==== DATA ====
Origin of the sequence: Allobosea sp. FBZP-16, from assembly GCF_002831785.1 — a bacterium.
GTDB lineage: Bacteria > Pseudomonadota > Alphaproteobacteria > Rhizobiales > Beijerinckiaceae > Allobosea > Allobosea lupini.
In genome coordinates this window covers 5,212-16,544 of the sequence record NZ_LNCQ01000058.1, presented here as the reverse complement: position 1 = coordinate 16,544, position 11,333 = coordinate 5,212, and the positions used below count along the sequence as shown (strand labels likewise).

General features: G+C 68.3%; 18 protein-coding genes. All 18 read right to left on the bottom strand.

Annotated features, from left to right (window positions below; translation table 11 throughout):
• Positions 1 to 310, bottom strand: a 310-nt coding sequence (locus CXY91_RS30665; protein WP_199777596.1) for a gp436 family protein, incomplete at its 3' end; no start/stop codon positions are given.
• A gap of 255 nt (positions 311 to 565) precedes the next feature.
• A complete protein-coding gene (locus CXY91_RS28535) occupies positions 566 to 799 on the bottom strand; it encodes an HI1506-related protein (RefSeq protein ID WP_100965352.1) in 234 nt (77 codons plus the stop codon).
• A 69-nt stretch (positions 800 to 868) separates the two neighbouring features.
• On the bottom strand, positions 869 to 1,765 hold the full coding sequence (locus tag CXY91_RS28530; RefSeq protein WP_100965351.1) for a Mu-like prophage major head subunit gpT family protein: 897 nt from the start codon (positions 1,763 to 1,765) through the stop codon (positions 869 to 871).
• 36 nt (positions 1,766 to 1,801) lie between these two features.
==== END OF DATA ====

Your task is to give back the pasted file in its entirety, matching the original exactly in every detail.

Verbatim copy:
Origin of the sequence: Allobosea sp. FBZP-16, from assembly GCF_002831785.1 — a bacterium.
GTDB lineage: Bacteria > Pseudomonadota > Alphaproteobacteria > Rhizobiales > Beijerinckiaceae > Allobosea > Allobosea lupini.
In genome coordinates this window covers 5,212-16,544 of the sequence record NZ_LNCQ01000058.1, presented here as the reverse complement: position 1 = coordinate 16,544, position 11,333 = coordinate 5,212, and the positions used below count along the sequence as shown (strand labels likewise).

General features: G+C 68.3%; 18 protein-coding genes. All 18 read right to left on the bottom strand.

Annotated features, from left to right (window positions below; translation table 11 throughout):
• Positions 1 to 310, bottom strand: a 310-nt coding sequence (locus CXY91_RS30665; protein WP_199777596.1) for a gp436 family protein, incomplete at its 3' end; no start/stop codon positions are given.
• A gap of 255 nt (positions 311 to 565) precedes the next feature.
• A complete protein-coding gene (locus CXY91_RS28535) occupies positions 566 to 799 on the bottom strand; it encodes an HI1506-related protein (RefSeq protein ID WP_100965352.1) in 234 nt (77 codons plus the stop codon).
• A 69-nt stretch (positions 800 to 868) separates the two neighbouring features.
• On the bottom strand, positions 869 to 1,765 hold the full coding sequence (locus tag CXY91_RS28530; RefSeq protein WP_100965351.1) for a Mu-like prophage major head subunit gpT family protein: 897 nt from the start codon (positions 1,763 to 1,765) through the stop codon (positions 869 to 871).
• 36 nt (positions 1,766 to 1,801) lie between these two features.